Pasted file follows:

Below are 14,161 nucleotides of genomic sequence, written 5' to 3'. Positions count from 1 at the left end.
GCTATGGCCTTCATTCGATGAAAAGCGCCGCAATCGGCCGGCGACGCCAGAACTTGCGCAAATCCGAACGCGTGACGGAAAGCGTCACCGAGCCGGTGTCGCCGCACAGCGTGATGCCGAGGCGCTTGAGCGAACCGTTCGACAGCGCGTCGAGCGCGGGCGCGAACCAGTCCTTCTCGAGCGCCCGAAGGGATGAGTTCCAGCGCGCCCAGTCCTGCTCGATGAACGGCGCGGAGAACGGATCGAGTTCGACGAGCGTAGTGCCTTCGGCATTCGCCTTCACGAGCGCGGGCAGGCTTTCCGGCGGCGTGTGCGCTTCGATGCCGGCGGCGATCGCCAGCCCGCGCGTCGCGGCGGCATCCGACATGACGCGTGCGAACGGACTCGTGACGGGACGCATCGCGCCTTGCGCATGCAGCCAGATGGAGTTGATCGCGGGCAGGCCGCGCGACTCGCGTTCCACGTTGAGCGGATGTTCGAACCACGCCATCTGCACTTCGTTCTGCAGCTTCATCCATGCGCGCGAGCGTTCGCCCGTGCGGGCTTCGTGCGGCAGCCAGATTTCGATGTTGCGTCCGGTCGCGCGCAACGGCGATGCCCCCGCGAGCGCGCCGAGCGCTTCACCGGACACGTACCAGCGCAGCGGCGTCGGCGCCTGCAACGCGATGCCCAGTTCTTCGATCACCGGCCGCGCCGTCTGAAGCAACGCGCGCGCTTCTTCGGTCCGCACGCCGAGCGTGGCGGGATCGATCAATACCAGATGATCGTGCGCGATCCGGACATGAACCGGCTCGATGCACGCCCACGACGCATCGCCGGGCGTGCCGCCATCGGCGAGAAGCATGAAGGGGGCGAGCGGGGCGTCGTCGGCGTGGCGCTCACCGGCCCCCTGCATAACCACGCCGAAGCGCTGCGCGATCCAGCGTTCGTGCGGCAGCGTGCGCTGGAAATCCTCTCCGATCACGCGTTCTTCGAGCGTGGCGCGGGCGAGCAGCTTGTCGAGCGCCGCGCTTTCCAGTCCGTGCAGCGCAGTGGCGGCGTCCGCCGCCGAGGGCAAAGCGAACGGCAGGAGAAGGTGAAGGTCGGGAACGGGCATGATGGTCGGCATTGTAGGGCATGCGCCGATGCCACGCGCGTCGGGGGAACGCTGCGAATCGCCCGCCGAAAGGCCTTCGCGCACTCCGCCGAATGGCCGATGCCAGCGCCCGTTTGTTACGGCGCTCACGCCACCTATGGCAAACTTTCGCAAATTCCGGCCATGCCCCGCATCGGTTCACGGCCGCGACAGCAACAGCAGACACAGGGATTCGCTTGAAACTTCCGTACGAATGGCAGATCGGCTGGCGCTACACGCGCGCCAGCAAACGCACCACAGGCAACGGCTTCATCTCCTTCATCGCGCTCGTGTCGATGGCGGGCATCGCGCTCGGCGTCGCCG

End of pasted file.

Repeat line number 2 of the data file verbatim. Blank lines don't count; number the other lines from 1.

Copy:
GCTATGGCCTTCATTCGATGAAAAGCGCCGCAATCGGCCGGCGACGCCAGAACTTGCGCAAATCCGAACGCGTGACGGAAAGCGTCACCGAGCCGGTGTCGCCGCACAGCGTGATGCCGAGGCGCTTGAGCGAACCGTTCGACAGCGCGTCGAGCGCGGGCGCGAACCAGTCCTTCTCGAGCGCCCGAAGGGATGAGTTCCAGCGCGCCCAGTCCTGCTCGATGAACGGCGCGGAGAACGGATCGAGTTCGACGAGCGTAGTGCCTTCGGCATTCGCCTTCACGAGCGCGGGCAGGCTTTCCGGCGGCGTGTGCGCTTCGATGCCGGCGGCGATCGCCAGCCCGCGCGTCGCGGCGGCATCCGACATGACGCGTGCGAACGGACTCGTGACGGGACGCATCGCGCCTTGCGCATGCAGCCAGATGGAGTTGATCGCGGGCAGGCCGCGCGACTCGCGTTCCACGTTGAGCGGATGTTCGAACCACGCCATCTGCACTTCGTTCTGCAGCTTCATCCATGCGCGCGAGCGTTCGCCCGTGCGGGCTTCGTGCGGCAGCCAGATTTCGATGTTGCGTCCGGTCGCGCGCAACGGCGATGCCCCCGCGAGCGCGCCGAGCGCTTCACCGGACACGTACCAGCGCAGCGGCGTCGGCGCCTGCAACGCGATGCCCAGTTCTTCGATCACCGGCCGCGCCGTCTGAAGCAACGCGCGCGCTTCTTCGGTCCGCACGCCGAGCGTGGCGGGATCGATCAATACCAGATGATCGTGCGCGATCCGGACATGAACCGGCTCGATGCACGCCCACGACGCATCGCCGGGCGTGCCGCCATCGGCGAGAAGCATGAAGGGGGCGAGCGGGGCGTCGTCGGCGTGGCGCTCACCGGCCCCCTGCATAACCACGCCGAAGCGCTGCGCGATCCAGCGTTCGTGCGGCAGCGTGCGCTGGAAATCCTCTCCGATCACGCGTTCTTCGAGCGTGGCGCGGGCGAGCAGCTTGTCGAGCGCCGCGCTTTCCAGTCCGTGCAGCGCAGTGGCGGCGTCCGCCGCCGAGGGCAAAGCGAACGGCAGGAGAAGGTGAAGGTCGGGAACGGGCATGATGGTCGGCATTGTAGGGCATGCGCCGATGCCACGCGCGTCGGGGGAACGCTGCGAATCGCCCGCCGAAAGGCCTTCGCGCACTCCGCCGAATGGCCGATGCCAGCGCCCGTTTGTTACGGCGCTCACGCCACCTATGGCAAACTTTCGCAAATTCCGGCCATGCCCCGCATCGGTTCACGGCCGCGACAGCAACAGCAGACACAGGGATTCGCTTGAAACTTCCGTACGAATGGCAGATCGGCTGGCGCTACACGCGCGCCAGCAAACGCACCACAGGCAACGGCTTCATCTCCTTCATCGCGCTCGTGTCGATGGCGGGCATCGCGCTCGGCGTCGCCG